3. In 2017, I reviewed The Painted Kiss by Elizabeth Hickey. Like “Peter Schjeldahl on Gustav Klimt Part 1” and “…Part II” in Mechanics of a Gaze, I have changed my mind somewhat. In that review, I ignored sexual politics and the inherent power of the “gaze.” But after reading The Mechanics of a Gaze, and having witnessed the revelations of the last couple of years, I’ve reread the more sympathetic Kiss. It is Hickey’s fictionalized story of Klimt, written entirely from the point-of-view of Emilie Flӧge. Hickey seeks to get under the skin and into the heart of a woman of the last century. Yet it is all there: the sexualized gaze and acts. Bring your consciousness to Petrovic’s collection. Is Mechanics of a Gaze a feminist collection? If so, does “the message” inform or detract from the work as art?
  4. The Secessionists rejected the orthodox conventions of late 19th-early 20th century Vienna. Their art was rejected by traditional art galleries, so they established their own, a movement toward modernity. Should it be judged/reinterpreted against today’s standards or accepted within its place in history?

 

Available through your local bookstore or online: Mechanics of a Gaze

Also, please see blog 14 The Painted Kiss (2005): The Painted Kiss

66 Mechanics of a Gaze

Panicle, poems by Gillian Sze, book review and writing tips

This is how the beginning sounds: an inkstick grinding against stone,
a dark circling like ancient gears. The water blackens from soot;
we paint with the burnt ashes of pine trees.

In “Calligraphy,” the first poem in Panicle by Gillian Sze, we are led into the art of writing which begins: “even before the brush touches the paper.” Sounds and the act of writing—of listening, witnessing, experiencing, reaching essence at the core—permeate Panicle. This is a collection about poetry itself.

In a prose poem, “Sound No2,” she writes:

There are things I want to show you, like the empty pause that encircles desire. Or how Klimt knew that a woman bends her neck that far for a kiss only if she really wants it. I want to show you how quiet it gets when you’re in the company of someone who no longer loves you.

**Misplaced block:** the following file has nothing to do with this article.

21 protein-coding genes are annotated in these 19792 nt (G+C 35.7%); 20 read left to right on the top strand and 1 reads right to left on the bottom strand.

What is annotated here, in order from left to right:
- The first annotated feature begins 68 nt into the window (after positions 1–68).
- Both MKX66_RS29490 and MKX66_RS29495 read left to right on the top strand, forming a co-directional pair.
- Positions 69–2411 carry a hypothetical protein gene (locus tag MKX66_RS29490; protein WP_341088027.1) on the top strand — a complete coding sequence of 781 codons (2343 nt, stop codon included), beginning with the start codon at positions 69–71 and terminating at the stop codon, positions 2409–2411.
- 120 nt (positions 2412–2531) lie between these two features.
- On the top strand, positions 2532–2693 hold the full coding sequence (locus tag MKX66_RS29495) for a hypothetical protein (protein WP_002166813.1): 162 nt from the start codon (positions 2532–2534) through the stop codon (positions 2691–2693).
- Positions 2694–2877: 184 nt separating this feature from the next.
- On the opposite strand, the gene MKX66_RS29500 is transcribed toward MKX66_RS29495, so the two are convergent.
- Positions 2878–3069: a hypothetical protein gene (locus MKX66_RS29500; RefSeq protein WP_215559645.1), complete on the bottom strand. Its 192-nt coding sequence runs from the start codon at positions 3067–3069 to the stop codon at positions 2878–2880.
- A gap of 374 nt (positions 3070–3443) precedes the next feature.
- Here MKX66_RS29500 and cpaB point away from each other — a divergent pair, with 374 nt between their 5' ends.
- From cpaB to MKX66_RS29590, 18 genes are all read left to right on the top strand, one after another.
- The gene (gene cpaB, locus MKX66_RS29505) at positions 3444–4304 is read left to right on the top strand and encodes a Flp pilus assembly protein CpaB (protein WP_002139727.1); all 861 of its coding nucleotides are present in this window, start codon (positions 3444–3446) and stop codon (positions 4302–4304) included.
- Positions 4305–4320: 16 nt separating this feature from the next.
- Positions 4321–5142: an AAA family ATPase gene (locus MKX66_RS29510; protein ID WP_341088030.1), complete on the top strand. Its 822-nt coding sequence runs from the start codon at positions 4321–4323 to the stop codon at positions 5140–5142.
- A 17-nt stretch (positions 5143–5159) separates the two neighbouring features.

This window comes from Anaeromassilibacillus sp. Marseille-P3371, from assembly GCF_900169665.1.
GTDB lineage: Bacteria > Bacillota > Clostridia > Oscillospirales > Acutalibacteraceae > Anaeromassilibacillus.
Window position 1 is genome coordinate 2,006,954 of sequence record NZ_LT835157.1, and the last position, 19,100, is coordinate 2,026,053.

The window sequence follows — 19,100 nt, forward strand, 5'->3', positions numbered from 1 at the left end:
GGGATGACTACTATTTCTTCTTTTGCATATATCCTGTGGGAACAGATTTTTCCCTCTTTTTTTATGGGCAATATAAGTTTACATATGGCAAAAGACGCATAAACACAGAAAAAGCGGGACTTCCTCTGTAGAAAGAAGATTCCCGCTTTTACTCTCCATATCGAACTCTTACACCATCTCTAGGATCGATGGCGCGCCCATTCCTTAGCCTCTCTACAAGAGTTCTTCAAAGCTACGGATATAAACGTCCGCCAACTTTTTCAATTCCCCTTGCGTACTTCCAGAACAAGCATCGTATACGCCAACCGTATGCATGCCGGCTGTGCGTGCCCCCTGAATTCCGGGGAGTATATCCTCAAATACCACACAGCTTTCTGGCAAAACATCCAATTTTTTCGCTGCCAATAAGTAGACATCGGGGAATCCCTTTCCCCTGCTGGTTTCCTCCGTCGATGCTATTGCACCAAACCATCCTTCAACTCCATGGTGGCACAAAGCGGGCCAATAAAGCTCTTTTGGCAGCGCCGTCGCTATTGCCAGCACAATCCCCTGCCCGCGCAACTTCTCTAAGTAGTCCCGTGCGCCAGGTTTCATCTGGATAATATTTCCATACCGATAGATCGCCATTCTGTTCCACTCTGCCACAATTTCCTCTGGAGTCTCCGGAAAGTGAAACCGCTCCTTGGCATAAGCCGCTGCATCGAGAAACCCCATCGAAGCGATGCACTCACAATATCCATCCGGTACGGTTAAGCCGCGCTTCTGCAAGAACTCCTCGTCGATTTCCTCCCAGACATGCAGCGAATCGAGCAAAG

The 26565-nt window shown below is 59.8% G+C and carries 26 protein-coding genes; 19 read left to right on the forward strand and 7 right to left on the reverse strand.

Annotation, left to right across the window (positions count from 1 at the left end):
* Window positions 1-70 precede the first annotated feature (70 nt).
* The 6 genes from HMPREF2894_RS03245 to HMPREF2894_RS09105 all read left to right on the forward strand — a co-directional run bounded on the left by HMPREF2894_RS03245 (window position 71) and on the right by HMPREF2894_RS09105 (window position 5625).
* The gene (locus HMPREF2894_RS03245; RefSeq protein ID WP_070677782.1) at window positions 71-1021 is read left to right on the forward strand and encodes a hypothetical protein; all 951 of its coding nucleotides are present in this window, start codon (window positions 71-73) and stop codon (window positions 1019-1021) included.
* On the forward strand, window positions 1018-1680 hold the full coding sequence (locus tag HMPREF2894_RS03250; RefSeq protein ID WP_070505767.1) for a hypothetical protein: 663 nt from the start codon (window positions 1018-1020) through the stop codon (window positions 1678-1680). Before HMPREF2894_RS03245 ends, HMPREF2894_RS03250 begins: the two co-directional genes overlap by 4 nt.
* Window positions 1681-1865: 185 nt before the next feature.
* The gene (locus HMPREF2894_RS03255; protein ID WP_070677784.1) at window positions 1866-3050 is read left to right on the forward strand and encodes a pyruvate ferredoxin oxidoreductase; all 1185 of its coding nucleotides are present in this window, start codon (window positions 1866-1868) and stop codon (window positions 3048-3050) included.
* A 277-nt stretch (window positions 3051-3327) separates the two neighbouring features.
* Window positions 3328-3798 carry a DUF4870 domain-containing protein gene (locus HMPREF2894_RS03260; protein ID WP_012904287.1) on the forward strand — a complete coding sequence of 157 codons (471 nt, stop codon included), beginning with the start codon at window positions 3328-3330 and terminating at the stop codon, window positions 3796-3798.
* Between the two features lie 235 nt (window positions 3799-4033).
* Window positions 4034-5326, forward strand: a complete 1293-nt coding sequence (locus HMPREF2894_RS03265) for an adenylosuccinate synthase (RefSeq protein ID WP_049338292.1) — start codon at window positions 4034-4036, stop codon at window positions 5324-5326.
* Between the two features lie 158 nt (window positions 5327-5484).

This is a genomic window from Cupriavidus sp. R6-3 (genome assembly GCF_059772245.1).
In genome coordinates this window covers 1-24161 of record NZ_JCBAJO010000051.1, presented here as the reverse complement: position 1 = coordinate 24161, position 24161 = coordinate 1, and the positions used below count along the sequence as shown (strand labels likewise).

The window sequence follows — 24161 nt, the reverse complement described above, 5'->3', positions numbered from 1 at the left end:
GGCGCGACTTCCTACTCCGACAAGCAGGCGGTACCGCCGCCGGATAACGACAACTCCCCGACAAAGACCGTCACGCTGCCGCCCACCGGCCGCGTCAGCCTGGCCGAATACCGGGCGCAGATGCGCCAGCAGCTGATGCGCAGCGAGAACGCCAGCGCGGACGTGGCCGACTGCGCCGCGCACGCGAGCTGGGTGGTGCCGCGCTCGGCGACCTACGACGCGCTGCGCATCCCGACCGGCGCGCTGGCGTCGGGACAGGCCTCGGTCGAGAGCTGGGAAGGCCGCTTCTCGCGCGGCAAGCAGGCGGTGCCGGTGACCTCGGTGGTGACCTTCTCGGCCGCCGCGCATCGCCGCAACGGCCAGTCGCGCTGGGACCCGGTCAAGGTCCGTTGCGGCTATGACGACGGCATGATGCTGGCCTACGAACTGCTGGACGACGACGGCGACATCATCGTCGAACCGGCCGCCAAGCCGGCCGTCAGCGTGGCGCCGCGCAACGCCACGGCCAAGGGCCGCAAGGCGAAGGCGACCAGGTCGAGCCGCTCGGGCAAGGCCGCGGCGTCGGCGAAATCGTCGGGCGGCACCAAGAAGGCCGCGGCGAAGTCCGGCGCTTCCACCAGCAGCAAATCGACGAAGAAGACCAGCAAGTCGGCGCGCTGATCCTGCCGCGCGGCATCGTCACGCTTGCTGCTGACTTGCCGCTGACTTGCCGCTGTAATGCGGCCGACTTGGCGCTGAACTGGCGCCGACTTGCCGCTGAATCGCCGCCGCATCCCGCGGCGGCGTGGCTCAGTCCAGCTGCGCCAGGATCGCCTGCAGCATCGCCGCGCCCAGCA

Sze pushes beyond sound and sight, beyond even behavior, in order to explain poetry, as she does in “Bona Fide: or, Setting the Seine on Fire.” She begins by drawing us into “impressionist modes” (do you see the shimmering light?) and note how black differs in Paris where “even the chestnut trees never cast black shadows.” This thrusting of opposites applies to ideas about poetry as much as it does to the words within a poem. After creating the Parisian scene, she notes:

A modernist tells me
he’s searching for genuine tones
in poetry
something authentic, not fugitive…
Something, he repeats, in good faith.

And I tell him
I’m search for natural light.

She brings us back to experience and away from the theoretical voice of the critic.

In “Aubade,” Gillian Sze introduces a hospital room in which she sees “A raised cup / and behind my eyes / a rush of wings;” perhaps a reference to the Eucharist before she turns to nature as “each leaf lifts an eyebrow / and regards the day,” returning us to hope and light. (“Aubade translates from French roughly as auba=dawn + albus=light.) Her play on allusion and sound throughout the collection pares the subject down to its essence.

It seems to me that Sze breaks rules with “Staging Paris: Tableaux Vivants,” ten scenes that she outlines for us, each creating a situation, unresolved. She plays with light and sound. She leaves it to readers to resolve each situation.

My favourite section is the long poem that concludes the collection: “III Guillemets,” although she does not use the chevrons ‹ and › (single or double) in the poem. What is included are sketches by Jessica Hiemstra (please see the previous blog: Apologetic for Joy for Hiemstra-van der Horst’s poetry). The poem is a creative interpretation of Pouvoir du noir by Roland Giguère in which is contrasts black and white and much more in a clear, accessible way. I recommend Panicle for the clarity, contrasts, sound, and skill of Gillian Sze’s poems.

For the writers among us:

  1. Think about the place of sound in your poems;
  2. Think about creating tension through opposites;
  3. Think about leaving the door open for interpretation, allowing readers to draw their own conclusions, as Gillian Sze does in the “Tableaux.”

Available through your local bookstore or online: Panicle

65 Panicle